Steve Martin won me over as a solid, lifelong fan when he appeared on both The Muppet Show (remember him playing the banjo and singing the Ramblin’ Guy song?) AND he was the surly waiter in The Muppet Movie. I watched his skits on Saturday Night Live with my parents and my brother. (Wild and crazy guys, of course. Another favorite was the one where he did a beautiful, romantic dance with Gilda Radner and then they’d suddenly break into a goofy, happy feet dance, and then go back to their traditional waltz. That description probably doesn’t sound funny, but trust me, the skit was. At least to my sense of humor anyway.) I grew up on Steve Martin’s movies, enjoyed reading Shopgirl, and there are passages in Pure Drivel and Cruel Shoes that made me cry I was laughing so hard.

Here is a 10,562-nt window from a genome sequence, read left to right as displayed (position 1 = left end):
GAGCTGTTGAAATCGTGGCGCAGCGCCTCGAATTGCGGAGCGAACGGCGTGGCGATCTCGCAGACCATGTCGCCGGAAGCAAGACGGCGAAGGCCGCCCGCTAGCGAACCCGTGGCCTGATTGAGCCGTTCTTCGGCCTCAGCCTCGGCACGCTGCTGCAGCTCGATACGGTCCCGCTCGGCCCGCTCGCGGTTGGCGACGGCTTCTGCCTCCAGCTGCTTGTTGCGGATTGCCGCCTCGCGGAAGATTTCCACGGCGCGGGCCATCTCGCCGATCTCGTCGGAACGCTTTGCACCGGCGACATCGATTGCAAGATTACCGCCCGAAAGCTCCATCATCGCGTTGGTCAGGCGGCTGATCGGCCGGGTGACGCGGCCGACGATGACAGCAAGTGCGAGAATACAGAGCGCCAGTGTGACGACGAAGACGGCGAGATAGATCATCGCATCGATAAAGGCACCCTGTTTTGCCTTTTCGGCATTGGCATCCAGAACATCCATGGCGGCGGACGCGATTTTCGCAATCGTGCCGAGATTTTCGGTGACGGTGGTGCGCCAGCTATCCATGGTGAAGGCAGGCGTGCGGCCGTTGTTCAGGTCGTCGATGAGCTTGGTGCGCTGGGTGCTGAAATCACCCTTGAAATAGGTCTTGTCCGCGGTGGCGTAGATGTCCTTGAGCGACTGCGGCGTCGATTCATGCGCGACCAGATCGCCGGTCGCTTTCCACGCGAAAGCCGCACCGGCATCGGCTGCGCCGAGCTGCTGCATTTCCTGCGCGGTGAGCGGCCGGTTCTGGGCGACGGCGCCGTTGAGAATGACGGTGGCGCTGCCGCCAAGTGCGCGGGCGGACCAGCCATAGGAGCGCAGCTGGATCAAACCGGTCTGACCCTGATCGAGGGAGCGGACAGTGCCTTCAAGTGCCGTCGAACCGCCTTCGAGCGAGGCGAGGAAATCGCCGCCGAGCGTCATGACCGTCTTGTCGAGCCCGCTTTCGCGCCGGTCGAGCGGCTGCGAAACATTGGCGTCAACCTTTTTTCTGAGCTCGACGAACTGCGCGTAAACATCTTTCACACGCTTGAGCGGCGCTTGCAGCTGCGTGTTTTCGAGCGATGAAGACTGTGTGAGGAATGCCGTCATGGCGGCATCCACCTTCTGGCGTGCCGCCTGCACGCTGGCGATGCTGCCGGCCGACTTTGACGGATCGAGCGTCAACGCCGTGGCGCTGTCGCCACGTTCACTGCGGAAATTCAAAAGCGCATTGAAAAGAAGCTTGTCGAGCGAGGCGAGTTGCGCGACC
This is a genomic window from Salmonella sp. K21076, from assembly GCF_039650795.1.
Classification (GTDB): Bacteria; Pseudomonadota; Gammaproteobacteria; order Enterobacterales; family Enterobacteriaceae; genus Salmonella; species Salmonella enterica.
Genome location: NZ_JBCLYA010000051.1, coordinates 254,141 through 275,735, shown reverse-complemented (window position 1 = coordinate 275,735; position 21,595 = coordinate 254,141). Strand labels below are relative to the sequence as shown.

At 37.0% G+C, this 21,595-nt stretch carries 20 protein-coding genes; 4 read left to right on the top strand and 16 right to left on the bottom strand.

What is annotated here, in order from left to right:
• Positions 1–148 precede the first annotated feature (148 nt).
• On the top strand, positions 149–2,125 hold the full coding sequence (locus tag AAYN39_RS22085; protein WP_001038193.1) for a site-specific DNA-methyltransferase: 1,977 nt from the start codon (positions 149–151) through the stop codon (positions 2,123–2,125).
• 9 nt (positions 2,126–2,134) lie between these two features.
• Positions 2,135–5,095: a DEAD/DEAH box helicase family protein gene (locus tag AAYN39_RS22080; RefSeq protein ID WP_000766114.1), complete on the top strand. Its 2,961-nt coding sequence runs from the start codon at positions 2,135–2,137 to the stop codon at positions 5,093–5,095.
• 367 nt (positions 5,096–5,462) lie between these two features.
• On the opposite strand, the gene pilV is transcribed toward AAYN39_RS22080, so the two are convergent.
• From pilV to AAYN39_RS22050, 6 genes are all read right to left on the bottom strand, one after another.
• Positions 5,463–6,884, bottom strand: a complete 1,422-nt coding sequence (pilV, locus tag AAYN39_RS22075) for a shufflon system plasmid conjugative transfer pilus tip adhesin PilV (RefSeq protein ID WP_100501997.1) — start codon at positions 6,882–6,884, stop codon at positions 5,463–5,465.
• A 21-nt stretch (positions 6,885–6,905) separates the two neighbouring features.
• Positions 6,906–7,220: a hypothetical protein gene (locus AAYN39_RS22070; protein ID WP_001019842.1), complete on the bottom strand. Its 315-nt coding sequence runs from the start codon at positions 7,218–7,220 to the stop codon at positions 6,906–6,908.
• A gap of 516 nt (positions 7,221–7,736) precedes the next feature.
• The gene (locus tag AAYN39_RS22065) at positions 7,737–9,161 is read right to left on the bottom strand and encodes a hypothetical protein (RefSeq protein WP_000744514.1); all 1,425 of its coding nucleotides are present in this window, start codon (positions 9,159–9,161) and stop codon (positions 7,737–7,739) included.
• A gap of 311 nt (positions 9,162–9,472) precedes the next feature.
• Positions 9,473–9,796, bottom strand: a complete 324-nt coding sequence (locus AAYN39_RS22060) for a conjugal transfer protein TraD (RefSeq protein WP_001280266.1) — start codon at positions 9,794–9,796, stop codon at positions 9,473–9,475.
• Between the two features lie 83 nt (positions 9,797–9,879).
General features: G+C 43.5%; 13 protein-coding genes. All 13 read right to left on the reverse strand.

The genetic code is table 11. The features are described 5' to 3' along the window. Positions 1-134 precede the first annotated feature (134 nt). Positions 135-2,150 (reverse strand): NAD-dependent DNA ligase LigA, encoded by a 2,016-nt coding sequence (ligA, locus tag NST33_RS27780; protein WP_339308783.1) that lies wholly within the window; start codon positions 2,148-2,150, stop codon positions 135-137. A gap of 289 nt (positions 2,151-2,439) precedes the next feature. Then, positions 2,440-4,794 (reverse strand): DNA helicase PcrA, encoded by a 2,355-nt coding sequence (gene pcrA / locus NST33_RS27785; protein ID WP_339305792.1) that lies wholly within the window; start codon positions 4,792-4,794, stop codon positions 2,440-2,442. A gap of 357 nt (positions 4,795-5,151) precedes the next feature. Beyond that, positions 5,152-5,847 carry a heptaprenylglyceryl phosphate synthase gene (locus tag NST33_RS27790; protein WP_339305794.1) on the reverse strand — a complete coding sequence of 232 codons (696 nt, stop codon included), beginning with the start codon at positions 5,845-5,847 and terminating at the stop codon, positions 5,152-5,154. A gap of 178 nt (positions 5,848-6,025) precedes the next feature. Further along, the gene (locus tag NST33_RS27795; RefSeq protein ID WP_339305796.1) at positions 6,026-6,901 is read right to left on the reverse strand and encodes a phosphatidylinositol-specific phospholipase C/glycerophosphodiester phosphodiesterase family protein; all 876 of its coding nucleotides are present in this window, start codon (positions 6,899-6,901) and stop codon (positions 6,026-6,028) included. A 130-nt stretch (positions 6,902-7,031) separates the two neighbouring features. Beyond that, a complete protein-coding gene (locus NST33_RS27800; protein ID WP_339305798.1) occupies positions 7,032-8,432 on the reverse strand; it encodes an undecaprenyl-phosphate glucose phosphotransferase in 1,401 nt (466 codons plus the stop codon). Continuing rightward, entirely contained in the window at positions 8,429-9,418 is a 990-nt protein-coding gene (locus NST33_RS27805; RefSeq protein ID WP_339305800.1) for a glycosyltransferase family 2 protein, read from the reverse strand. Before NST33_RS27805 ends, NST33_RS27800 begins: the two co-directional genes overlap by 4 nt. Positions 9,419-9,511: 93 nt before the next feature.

So I was very excited to read Born Standing Up, his recently published autobiography. And you know what? It was better than I had anticipated. Seriously, if you are a fan of his, it’s a must-read. If you are interested in stand-up comedy or the entertainment business, especially circa the seventies, you’ll get a lot from it too. But what surprised me was that I took away a lot from the book not only as a Steve Martin fan, but also as a writer.

I suppose it shouldn’t surprise me. I mean, by now he’s proven himself to be an accomplished and serious (but funny) writer between his movie screenplays, his novels, his comedy books, his essays for the New Yorker, his plays. I was expecting the book to be good, but it was different than I expected and better than I expected.

Some of the things I took away as a writer: He told the essential bits, and that’s it. Nothing felt extraneous, everything applied to the focus of the book, which is the story of how he became a stand-up comedian and what that experience was like for him. There have to be so many stories and events that aren’t included here, but what is included is entertaining and is exactly enough to give me a decent idea of what this time in his life was like for him.